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I am currently responsible for feeding data to an STT model. My backend is written in Python/Django and is primarily responsible for managing a Postgress database. The database has a table that saves data records; each instance, or record, will at some point end up being fed to the model. Each data record has a bunch of metadata that makes it unique in some way.

Currently, I have an endpoint that returns a list of N IDs for each datarecord. The endpoint is usually queried by another service that deals much more closely with the model. Right now, the endpoint will simply return the N newest IDs, but our business needs have changed a bit and our model needs to be better at addressing new data.

I have noticed that, overwhelmingly, the data fed to our model is not unique enough, and it is largely because of this strategy of returning the, "newest data." As I mentioned before, each record has a bunch of metadata that defines its uniqueness; things like location, gender, age- etc. A whole myriad of things that don't really matter too much. What does matter is that, for the most part, a lot of the data I receive is very similar. I would like to feed the model more diverse datasets. "Diverse," here, I define as "different from the data that was already fed to the model."

The database has a field for consumed and unconsumed data, so I know which records need to be fed to the model. The problem is, I cannot identify a proper-sounding strategy for this problem. The strategy I have come up with is:

  1. Identify the categories (metadata fields) that are relevant to this problem (for example, age might be relevant, but gender might not be).

  2. Assign weights to each relevant category (for example, maybe category x can be given a weight of 50, y 30, and z 20, to make a total of 100).

  3. Give a score to a record based on how unique its category is (for example, maybe a record has for its x field a value of x_value and that gives you a score of 30/50, a y_value for category y gives you a score of 25/30, and a z_value for category z gives you 10/20, which means it has a total of 65/100 points).

  4. Return a list of N records with the highest score.

This strategy seems... alright to me, but the main problem is how often I would need to make updates to each record. It seems really expensive to me. With each update, I would also need to recalculate how each value in a category scores (because they get points based on how often the model has encountered them amongst all other possible values).

The whole operation seems pretty expensive for me, and it definitely seems like something that must have been solved. I am looking for some advise on how this can be solved from an algorithms and/or systems point of view.

I hope my problem is clear enough. If you have any clarifying questions, please feel free to ask them.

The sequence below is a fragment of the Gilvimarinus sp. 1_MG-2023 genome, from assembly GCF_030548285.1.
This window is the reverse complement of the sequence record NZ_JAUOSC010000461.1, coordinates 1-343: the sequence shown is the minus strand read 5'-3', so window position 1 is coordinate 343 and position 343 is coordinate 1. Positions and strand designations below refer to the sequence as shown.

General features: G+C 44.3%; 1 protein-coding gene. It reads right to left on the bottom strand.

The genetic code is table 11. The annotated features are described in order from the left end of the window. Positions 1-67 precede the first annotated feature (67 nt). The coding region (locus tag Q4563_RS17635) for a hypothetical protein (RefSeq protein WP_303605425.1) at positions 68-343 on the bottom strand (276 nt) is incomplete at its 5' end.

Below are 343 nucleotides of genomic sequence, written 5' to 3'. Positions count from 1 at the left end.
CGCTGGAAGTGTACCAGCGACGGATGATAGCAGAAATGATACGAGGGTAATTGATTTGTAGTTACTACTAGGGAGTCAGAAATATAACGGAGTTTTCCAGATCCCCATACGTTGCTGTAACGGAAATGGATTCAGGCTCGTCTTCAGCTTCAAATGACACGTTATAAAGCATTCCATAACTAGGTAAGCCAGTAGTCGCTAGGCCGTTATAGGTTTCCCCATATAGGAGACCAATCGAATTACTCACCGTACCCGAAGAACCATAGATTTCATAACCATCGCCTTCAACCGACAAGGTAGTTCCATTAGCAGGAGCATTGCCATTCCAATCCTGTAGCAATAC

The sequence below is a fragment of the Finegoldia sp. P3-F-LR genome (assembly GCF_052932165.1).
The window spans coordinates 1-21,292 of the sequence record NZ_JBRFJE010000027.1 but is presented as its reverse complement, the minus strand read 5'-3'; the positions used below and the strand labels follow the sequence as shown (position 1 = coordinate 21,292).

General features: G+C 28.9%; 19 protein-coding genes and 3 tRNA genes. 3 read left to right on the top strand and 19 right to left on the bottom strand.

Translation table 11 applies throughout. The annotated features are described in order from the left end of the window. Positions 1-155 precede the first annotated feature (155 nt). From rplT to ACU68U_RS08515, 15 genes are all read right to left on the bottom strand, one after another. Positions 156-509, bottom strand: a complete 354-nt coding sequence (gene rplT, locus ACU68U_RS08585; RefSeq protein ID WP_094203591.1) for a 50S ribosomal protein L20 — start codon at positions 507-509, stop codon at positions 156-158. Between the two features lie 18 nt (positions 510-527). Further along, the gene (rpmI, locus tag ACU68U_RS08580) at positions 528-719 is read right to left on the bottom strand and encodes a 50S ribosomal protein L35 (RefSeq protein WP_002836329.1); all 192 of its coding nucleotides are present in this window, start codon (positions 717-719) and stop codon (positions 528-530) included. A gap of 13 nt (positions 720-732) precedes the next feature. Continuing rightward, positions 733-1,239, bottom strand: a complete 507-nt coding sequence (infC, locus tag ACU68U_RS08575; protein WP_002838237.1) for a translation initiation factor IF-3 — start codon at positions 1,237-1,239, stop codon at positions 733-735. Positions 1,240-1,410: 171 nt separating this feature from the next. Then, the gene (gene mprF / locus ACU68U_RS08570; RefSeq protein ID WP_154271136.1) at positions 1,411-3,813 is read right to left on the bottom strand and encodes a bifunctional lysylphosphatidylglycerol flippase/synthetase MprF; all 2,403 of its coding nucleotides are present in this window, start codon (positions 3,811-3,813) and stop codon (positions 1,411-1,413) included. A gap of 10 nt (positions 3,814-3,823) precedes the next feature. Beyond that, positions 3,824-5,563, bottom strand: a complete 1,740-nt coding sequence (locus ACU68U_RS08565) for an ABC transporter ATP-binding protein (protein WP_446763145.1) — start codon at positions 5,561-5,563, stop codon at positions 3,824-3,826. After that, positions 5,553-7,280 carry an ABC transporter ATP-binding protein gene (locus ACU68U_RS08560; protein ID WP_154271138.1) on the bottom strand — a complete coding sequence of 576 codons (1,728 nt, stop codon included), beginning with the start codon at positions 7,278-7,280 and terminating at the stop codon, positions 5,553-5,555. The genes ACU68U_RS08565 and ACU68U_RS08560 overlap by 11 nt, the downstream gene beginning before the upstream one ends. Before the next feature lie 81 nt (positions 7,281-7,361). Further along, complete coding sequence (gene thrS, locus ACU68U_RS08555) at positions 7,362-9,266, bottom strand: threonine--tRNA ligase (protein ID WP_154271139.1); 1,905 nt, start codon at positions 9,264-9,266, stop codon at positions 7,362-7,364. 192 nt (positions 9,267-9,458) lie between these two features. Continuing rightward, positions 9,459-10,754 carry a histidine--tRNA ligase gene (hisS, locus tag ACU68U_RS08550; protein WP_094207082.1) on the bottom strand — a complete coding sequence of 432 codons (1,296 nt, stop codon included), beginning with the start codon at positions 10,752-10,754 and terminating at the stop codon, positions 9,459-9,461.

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As am I not too in STT expertise, the only idea that could come to me would be to run some clustering (potentially full np-)algorithm in order to identify groups of similar data and those that are differents, allowing to determine how many distinct class you have. Of course you would need for that to determine how to compute the "distance" between each "point" of your cluster.

Which mean you need to compute some score that is pertinent enough to feed "diversity" to your model. For me that could be a score on a vocal/musical analysis that would return the distribution of the voice or some stuff like that. You should probably ask more on a more specialized stackexchange for this.

Because as I understand now, you want some diversity, but you don't even know how to mesure the said diversity and neither the number of class you should aim for in order to have a realistic distribution.

So to resume :

  • Determine what "distance" you need to mesure to be efficient with your model (unless some specialist in the field pass by there you will need to ask another SE forum).
  • Run some Neareast neighbours algorithm or whatever clustering algorithm you need in order to identifify the said groups. Once you have identify your classes, when you receive new dta, you compute the distance to the various classes, affect to the neasrest class and then can decide if your model has been fed enough of them or not.
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  • This is a really cool answer, but honestly, the STT is a red herring here. I am generally asking how one could rank-order data by its diversity based on the metadata it has against another set of data, keeping in mind that it is something that will constantly be done. So... it's a two question problem? Finding a good algorithm for it (I definitely dont need anything overkill), and finding an efficient way to implements (minimum reads from database, space optimizations, etc). The whole voice data/STT model is a red herring - not asking specifically for this model.
    – John Lexus
    6 hours ago

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